Wednesday, August 30, 2006

Hurricane Katrina: One Year Later

Note: This originally ran shortly after Hurricane Katrina ravaged the Gulf Coast. In light of a one year commemmeration, it seemed appropriate to do it again.

Putting it in perspective

This column was not supposed to happen; instead, I was scheduled to be a keynote speaker at a conference in Louisiana this day. Mother Nature had other ideas delivered as hurricane Katrina.

With indescribable sorrow and mouth agape at the sight of such awfulness, I cannot pull myself away from the plight of the Gulf Coast. Robotically, I shake my head and repeat numbly, "There but for the grace of God, go I." It could just as easily have been an earthquake or Tsunami bringing national cameras to scrutinize my family in our most intimate, broken moments struggling to hold together, adrift, frightened, and cold in the worst of all worlds.

Due to the unsympathetic force of nature and the rearrangements being made, I have lost income. Yet compared to my friend and associate, Myra, my costs pale. Where she lived has no roof and is full of water. In spite of that, she describes herself as "fortunate." She spent today helping families with less. I am privileged to know her.

So very fortunate am I that I take blessings as common-day events. When involved in the confines of day-to-day existence, I have been known to whine bitterly about sluggish traffic, jammed faxes, or misplaced keys. Broken shoelaces, missing shirt buttons, or ants on my sink irk me endlessly.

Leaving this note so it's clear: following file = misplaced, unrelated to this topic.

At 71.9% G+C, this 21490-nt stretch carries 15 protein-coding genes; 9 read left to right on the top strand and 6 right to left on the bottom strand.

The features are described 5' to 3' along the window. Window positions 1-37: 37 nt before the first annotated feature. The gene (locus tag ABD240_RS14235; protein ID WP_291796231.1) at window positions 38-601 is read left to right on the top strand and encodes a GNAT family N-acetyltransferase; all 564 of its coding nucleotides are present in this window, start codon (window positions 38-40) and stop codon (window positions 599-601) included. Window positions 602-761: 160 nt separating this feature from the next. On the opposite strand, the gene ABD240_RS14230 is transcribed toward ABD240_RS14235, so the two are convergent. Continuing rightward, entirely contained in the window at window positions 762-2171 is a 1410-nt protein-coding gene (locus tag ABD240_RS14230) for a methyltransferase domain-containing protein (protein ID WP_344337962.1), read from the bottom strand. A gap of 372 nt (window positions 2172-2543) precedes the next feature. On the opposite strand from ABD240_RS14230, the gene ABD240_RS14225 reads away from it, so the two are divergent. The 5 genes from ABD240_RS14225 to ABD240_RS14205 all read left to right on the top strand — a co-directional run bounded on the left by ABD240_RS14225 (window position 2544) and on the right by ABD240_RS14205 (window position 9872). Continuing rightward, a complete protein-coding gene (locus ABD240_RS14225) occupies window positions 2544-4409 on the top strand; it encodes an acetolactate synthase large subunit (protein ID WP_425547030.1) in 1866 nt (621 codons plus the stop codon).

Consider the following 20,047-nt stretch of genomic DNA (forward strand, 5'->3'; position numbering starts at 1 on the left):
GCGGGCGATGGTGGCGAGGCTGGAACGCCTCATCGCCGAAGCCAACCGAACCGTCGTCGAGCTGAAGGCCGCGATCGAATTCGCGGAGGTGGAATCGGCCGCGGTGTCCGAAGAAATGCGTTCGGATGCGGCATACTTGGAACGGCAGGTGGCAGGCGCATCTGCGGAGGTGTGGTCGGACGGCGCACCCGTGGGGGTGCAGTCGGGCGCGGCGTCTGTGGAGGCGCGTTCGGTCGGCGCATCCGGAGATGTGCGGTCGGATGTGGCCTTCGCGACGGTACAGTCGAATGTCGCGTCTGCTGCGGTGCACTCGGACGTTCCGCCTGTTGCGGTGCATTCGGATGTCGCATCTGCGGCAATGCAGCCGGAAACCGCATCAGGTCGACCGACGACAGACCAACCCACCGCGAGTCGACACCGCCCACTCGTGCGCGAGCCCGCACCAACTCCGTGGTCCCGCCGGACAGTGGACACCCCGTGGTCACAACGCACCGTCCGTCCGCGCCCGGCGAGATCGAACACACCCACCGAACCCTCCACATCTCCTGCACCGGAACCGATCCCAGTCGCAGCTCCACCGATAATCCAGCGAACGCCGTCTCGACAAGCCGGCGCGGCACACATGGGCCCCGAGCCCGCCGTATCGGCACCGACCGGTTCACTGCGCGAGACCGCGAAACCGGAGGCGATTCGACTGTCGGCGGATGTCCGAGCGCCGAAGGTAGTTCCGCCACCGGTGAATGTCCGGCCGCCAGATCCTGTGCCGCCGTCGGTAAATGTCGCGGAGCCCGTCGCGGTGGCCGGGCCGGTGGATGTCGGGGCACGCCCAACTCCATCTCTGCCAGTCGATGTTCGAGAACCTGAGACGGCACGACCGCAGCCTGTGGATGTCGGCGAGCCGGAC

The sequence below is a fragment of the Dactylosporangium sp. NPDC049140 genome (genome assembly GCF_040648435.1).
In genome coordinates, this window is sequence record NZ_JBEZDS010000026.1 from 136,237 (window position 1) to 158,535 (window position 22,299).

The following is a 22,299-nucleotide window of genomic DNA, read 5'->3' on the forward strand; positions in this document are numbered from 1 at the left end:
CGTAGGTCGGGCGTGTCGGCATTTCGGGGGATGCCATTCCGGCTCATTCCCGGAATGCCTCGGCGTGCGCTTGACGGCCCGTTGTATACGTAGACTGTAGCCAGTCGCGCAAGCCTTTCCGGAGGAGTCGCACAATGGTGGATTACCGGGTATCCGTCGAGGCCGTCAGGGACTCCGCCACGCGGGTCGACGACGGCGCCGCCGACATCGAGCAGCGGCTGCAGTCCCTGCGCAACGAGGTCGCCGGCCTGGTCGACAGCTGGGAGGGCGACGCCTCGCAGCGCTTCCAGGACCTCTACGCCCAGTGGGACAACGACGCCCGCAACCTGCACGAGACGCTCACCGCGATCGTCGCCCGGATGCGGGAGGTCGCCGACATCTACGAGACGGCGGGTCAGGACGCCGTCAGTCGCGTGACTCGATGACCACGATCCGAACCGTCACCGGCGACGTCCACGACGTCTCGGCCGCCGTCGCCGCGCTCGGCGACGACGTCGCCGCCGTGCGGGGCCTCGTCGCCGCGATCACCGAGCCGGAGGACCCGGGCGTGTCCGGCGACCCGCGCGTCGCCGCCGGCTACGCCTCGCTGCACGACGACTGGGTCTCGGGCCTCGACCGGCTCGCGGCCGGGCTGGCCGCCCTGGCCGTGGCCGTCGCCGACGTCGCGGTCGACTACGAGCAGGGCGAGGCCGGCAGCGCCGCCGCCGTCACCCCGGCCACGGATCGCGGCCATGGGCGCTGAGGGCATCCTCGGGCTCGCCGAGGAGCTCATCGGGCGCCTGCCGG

I presume my daily misadventures can indeed be labeled "problems," and yes, they are frustrating. At the same time, reality is they are so insignificant. Too often, I become too self-centered to remember that. The dropped cellular call or the unexpected invoice becomes the world's prime catastrophe. I puff up and spout off, grumbling to my friends, who nod in agreement. We are bonded by our miseries. When we rule the world, things will change.

In a world that can shatter instantly, where unfathomable countless thousands lack shelter, shed tears for loved ones, or cannot find food, I bemoan that I have to count fat grams or cut back on dessert. Can I even know how many pray to be in my shoes?

Peace of mind requires that I remind myself that my tribulations and troubles are usually miniscule. Put it in perspective. Life is rich. Keep it that way; shut the refrigerator door.

No comments: